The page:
Rodeo daredevils

Wow . . .

A high point of the rodeo I just saw, for me and for my eight-year-old, was watching a guy who, standing with each foot on the back of a horse (known as Roman riding, for some reason), jumped those horses over a car. Okay—it was a small car, a convertible in fact. But still. As daredevil feats go it was pretty amazing.

And I would have just one question for this guy if I could interview him. (No, not “what were you thinking?” because this allegedly retired bullfighter–if you believe the announcer’s hype–obviously is an adrenaline junky and an entertainer.) No, it would be: “The first time you did this, how did you know you could do it?” Or maybe rephrased, “What would your practice regime be, before attempting such a feat?”

(The announcer said he was the first person to attempt this stunt in five decades. Anybody know who was doing this in the ‘50s? I know horses jumping over cars is not a big deal—looks splashy, but High Hat did it in a Marx Bros. movie. But . . . two horses?)

BTW—at this rodeo two cowboys were carried out on stretchers, several more exited limping. All animals left the ring under their own power, none limping. And a 24-year-old bucking bronc got a retirement party.

Apparently this guy isn’t the only person in recent times to be doing this:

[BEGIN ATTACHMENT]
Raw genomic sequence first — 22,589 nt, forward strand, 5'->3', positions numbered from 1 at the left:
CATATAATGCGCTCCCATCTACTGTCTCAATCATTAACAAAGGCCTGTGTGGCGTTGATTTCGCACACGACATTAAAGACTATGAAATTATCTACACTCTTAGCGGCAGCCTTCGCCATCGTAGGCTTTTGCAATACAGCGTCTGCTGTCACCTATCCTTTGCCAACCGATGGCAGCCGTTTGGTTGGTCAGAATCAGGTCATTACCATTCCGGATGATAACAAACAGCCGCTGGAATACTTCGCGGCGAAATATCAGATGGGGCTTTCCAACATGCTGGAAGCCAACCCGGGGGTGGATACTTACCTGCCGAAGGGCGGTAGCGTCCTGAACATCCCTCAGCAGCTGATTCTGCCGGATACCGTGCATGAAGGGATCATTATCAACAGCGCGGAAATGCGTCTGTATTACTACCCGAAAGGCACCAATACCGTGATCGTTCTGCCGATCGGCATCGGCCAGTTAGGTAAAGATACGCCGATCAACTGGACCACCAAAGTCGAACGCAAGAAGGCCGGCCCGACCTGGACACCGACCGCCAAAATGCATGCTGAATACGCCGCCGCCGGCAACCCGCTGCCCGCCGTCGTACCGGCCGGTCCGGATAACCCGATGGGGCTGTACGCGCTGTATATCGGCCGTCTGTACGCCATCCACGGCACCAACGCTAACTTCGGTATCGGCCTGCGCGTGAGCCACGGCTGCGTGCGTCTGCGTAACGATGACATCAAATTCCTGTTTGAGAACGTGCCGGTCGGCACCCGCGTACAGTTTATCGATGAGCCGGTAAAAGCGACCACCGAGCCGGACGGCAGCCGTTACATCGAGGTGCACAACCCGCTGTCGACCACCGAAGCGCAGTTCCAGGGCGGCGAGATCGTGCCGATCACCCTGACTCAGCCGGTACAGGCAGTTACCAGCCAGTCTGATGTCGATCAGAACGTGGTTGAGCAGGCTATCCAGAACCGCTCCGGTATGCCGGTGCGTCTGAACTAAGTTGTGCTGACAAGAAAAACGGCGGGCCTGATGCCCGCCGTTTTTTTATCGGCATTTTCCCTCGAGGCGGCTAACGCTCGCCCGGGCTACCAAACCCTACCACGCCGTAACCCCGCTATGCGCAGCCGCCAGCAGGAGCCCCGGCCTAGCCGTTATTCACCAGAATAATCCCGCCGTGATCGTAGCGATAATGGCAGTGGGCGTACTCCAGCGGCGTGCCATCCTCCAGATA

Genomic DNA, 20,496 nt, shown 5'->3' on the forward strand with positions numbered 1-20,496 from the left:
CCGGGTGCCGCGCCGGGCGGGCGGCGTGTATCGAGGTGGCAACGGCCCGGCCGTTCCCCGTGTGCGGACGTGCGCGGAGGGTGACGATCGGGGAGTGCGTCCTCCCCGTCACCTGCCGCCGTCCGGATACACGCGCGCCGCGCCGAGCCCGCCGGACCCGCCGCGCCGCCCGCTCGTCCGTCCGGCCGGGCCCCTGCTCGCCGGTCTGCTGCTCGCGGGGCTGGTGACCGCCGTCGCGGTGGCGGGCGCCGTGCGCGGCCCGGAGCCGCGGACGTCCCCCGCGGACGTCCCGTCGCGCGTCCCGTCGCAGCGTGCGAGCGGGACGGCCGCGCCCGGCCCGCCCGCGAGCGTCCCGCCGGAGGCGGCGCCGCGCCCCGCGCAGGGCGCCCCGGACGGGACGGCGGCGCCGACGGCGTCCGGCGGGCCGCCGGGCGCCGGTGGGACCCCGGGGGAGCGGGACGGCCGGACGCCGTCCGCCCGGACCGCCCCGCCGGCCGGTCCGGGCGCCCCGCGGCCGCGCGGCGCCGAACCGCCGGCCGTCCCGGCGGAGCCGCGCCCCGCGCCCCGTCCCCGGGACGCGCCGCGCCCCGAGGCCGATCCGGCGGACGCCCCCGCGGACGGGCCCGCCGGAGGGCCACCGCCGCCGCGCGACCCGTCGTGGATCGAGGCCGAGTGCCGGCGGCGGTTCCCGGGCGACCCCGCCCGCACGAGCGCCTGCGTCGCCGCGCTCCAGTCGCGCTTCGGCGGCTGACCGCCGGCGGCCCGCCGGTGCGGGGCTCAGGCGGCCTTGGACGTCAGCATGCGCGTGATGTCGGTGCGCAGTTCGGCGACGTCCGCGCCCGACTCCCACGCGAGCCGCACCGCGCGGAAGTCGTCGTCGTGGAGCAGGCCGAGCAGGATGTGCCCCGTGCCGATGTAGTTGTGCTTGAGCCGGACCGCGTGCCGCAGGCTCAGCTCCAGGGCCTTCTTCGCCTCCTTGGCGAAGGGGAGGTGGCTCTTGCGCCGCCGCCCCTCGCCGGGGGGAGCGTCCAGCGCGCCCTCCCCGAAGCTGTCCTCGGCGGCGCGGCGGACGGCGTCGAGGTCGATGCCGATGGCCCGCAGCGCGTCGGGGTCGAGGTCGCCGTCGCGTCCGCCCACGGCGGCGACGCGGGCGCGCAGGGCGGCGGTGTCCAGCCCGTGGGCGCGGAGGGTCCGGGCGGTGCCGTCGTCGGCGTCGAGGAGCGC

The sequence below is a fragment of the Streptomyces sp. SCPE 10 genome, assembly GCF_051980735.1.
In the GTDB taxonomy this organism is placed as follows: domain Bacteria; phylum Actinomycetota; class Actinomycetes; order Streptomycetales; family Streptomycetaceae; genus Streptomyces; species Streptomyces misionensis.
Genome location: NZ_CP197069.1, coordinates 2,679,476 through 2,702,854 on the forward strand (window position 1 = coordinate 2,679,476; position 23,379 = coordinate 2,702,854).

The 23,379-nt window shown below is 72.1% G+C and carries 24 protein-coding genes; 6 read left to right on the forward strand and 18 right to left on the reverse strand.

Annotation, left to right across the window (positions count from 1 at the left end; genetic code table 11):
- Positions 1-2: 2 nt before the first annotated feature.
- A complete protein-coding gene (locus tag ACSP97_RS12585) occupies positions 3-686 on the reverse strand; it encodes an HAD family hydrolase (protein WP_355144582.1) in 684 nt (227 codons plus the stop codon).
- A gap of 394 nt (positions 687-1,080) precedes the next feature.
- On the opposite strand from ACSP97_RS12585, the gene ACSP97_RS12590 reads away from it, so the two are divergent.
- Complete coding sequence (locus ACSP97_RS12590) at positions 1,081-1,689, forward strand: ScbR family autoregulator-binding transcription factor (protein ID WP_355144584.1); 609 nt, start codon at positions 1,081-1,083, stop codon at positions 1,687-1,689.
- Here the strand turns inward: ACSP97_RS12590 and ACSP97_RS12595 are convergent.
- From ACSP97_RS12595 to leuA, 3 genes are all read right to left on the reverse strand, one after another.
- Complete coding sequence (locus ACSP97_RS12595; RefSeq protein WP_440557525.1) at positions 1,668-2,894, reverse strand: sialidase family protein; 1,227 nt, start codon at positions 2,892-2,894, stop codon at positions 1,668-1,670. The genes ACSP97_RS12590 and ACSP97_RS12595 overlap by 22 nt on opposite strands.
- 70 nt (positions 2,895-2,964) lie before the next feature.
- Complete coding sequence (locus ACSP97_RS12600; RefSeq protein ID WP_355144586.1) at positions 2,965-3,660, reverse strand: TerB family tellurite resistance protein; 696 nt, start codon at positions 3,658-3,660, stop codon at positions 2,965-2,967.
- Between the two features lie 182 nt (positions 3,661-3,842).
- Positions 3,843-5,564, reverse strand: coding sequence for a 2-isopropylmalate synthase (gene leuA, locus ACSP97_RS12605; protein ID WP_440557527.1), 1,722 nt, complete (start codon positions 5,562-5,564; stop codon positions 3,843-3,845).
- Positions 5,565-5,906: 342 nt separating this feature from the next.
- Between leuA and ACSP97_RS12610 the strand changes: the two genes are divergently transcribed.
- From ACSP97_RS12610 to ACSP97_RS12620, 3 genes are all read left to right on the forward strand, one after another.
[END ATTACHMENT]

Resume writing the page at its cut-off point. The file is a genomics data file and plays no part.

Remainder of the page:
A woman on Icelandic horses

Is this the guy you saw? He certainly has guts.

This guy does the Roman riding jump over fire, too.

Here’s another woman doing Roman riding. Again, on an Icelandic horse. That’s not surprising, BTW – you’d need horses with calm, easy-to-train dispositions and smooth gaits for this sort of thing.

The Dixie Stampede in Pigeon Forge, Tennessee, features Roman riding among many other spectacles, though I don’t recall the Roman riders jumping when I saw it. It’s a great show, lots of fun. If you’re ever in the area, go see it.

As to how these people get these horses to do this stuff: Patience. Choosing the right horses to start out with. Patience. Years of training and building bonds of trust. Patience. Oh, and did I mention patience?

Oops! Both of those references to a woman riding Icelandic horses were to the same person, it appears. I’ve found the link to the StoryBook Ranch’s home page, which offers a video clip of Roman riding.

Nice links. Actually I’ve seen people do the Roman riding thing over fire before, and it’s impressive, but the car was more so, for some reason.

I can’t make out if it was that guy . . . don’t think so but it could be.

No–he was aboard Thoroughbreds–that was one of the impressive things. A few hours earlier, when we were strolling around the practice ring, he was warming up for an earlier show. Not standing up then, but I told my son I knew, from the saddles, that he was going to ride standing up on the horse, and the kid said, “Wow.” They were definitely not horses with calm dispositions although their gaits were smooth enough.

Trust would be important, for sure!

When I meant training I was not thinking about the horses. Although obviously, that would be pretty important. I was thinking, how do you practice to jump over a car. And probably like anything else, you start by jumping over something small–like a garden hose–and work up.